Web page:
the service to the front two was not good enough - too many hopeful long balls and too many occasions when
Devon White won headers (he had his best game for Watford in a long time) but no-one was there to
pick up the pieces. It wasn't pretty and, crucially, it wasn't effective either.
The second half showed a marked improvement but it took a while to happen. For another twenty minutes,
the Cobblers looked the team more likely to score. You could say that Miller didn't have a serious save
to make after the interval but that would be doing the Third Division side a serious disservice - they
had our defence at full stretch on a number of occasions, forcing first Palmer and then Gibbs into vital
last-ditch tackles to prevent goal-scoring opportunities. Even then, they probably had enough half-decent
chances to have taken the lead by the time Wayne Andrews replaced the clearly unfit David Connolly.
For our part, we'd done little to suggest that we were likely to ease our way into the Second Round. Our
best efforts - a Bazeley lob and a Palmer free kick - were about as threatening as a dead goldfish and we
were continuing to fail our forwards by thumping the ball forward rather than looking for penetrating passes. Added to that,
the execution of set pieces was hideous - Mooney, in particular, needs to be kept in after school to work
on his corners until he gets the right.
That substitution made the difference. The injection of genuine pace into the front-line caused the Northampton
defenders (one of whom was wearing particularly fetching green boots) problems for the first time in the match. It
also lifted the supporters and, at last, we started to turn the tide. The goal wasn't long in coming and Andrews
played a crucial role, winning the ball on the right wing and keeping it in play with an astounding turn of speed before
laying it back to Bazeley. What followed proved to be the one moment of true quality that illuminated the
afternoon and won the game. Bazeley moved inside, with Andrews confusing the defender, reached the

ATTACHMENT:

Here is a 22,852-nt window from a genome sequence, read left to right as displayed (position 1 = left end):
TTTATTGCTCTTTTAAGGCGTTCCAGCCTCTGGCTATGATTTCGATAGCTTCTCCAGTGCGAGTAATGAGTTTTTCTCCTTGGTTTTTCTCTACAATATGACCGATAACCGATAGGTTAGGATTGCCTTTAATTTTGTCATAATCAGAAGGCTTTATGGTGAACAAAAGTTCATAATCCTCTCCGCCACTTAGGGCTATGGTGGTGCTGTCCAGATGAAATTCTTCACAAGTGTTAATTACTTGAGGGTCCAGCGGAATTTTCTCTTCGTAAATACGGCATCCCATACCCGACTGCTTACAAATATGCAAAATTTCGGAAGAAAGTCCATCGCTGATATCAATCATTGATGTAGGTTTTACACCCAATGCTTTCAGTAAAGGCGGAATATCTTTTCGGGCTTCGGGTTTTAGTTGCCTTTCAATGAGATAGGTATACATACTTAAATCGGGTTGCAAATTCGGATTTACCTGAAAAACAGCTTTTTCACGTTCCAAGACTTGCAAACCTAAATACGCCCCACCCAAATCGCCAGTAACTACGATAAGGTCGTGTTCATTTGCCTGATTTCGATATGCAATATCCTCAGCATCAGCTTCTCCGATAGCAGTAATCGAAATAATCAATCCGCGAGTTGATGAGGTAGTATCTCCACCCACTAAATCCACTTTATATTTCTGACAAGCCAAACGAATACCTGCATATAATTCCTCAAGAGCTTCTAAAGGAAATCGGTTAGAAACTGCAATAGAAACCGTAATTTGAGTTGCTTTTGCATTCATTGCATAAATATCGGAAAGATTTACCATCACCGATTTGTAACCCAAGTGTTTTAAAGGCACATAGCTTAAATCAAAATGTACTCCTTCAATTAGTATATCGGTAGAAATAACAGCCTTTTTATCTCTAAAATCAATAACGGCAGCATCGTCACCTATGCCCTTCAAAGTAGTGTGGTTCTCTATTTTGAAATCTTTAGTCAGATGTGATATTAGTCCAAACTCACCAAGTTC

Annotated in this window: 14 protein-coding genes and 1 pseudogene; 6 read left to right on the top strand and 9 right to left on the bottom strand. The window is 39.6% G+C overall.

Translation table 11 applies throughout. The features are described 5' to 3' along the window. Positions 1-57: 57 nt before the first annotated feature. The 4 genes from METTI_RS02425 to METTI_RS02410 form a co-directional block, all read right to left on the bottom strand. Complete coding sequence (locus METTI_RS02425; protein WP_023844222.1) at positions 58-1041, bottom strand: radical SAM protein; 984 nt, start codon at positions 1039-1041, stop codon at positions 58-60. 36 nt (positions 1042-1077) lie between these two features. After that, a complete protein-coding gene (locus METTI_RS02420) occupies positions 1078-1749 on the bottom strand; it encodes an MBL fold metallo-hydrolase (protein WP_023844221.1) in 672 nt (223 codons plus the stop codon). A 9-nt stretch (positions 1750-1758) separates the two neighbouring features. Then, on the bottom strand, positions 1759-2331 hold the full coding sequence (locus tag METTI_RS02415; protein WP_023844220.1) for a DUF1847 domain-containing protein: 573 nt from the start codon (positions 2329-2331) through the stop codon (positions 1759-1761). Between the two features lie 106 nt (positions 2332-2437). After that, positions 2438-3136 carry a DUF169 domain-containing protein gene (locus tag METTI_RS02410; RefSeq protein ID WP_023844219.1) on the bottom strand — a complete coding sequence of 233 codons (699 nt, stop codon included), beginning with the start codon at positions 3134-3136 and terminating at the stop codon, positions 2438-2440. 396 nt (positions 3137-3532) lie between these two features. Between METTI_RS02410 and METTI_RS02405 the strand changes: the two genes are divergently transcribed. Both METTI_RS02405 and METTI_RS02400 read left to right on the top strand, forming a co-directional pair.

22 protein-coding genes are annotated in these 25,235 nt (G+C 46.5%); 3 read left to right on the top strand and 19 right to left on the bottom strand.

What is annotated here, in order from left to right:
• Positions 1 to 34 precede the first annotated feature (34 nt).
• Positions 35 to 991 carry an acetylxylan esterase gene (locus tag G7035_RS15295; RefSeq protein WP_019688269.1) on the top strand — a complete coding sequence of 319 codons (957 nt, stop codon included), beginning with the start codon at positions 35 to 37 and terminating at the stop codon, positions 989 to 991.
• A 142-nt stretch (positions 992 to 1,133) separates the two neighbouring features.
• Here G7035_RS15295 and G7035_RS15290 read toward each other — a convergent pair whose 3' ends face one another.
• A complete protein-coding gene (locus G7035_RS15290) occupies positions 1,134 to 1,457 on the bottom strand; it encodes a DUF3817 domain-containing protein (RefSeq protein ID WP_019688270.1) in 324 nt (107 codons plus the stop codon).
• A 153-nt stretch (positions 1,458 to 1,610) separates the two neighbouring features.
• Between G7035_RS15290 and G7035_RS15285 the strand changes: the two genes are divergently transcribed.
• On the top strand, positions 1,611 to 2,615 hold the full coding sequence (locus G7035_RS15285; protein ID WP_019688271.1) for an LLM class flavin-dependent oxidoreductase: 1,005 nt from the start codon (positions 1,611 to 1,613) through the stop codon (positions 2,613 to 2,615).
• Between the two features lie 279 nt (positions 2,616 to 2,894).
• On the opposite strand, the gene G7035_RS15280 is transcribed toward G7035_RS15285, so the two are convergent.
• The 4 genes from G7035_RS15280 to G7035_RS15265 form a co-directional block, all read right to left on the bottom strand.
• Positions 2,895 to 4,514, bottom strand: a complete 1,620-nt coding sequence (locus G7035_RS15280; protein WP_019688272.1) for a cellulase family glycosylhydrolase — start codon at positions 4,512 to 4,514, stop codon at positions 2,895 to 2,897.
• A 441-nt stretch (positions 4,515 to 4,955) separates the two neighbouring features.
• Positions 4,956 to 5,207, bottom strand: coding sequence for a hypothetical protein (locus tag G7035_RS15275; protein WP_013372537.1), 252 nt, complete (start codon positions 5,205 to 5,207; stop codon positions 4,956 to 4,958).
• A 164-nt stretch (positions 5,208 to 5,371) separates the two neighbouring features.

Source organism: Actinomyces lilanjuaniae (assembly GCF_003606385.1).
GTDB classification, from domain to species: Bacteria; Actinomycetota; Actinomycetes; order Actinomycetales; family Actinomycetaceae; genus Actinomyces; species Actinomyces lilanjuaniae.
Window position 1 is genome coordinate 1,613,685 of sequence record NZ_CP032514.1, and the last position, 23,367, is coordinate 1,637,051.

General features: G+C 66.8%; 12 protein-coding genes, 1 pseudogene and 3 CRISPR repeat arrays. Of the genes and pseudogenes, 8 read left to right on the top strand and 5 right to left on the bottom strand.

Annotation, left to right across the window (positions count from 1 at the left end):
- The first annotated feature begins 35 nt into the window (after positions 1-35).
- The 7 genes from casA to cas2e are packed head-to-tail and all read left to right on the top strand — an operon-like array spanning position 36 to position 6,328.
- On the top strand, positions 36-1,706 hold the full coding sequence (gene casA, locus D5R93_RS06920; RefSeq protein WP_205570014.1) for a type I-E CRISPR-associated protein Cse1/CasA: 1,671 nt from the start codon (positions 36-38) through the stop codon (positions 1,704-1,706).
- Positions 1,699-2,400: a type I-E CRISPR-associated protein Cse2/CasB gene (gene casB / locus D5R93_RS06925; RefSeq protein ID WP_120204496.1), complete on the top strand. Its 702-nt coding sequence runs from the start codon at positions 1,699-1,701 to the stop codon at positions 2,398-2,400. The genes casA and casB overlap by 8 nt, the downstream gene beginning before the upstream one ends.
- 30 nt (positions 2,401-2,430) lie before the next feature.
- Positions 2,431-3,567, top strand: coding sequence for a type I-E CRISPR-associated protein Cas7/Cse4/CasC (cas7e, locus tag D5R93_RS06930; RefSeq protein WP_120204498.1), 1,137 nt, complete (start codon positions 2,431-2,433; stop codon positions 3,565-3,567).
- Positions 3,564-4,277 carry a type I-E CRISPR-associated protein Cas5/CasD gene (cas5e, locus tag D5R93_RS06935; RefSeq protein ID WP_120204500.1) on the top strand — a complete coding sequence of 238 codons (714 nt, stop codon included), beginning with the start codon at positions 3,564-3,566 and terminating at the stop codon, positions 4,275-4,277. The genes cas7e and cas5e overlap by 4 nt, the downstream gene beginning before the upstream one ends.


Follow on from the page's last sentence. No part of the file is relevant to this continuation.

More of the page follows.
edge of the box and swept a left-foot curler into the top corner. The keeper had no chance - it was
an audacious attempt, perfectly executed and it deserved to grace a better game of football.
After that, we didn't ever look like surrendering the lead. We didn't ever look like extending it either - the
closest efforts were a shot at the keeper by Andrews and a deflected drive from Richard Johnson (on for the
injured Page) - but that wasn't important anymore. By the time the final whistle blew, we were in control.
In essence, we got away with it. It would be easy to say that this was a below par performance - it
wasn't, it was about what we've come to expect. Confidence has an obvious part to play - as soon
as we scored (in fact, as soon as Wayne Andrews, livewire that he is, came on) we looked a vastly
superior side and put all our earlier discomfort behind us. What remains worrying, however, is the lack
of quality in our service to the forwards - we have yet to learn how to rise above the hustle and bustle of a
lower division game, something which won't be helped by a short-term injury to Robert Page since Steve Palmer will
presumably have to move back into defence to be replaced by the less-than-visionary Richard Johnson. And
we really must sort out some decent free kick and corner routines.
We'll face a sterner test in a more important game on Tuesday night. I'm not making any predictions...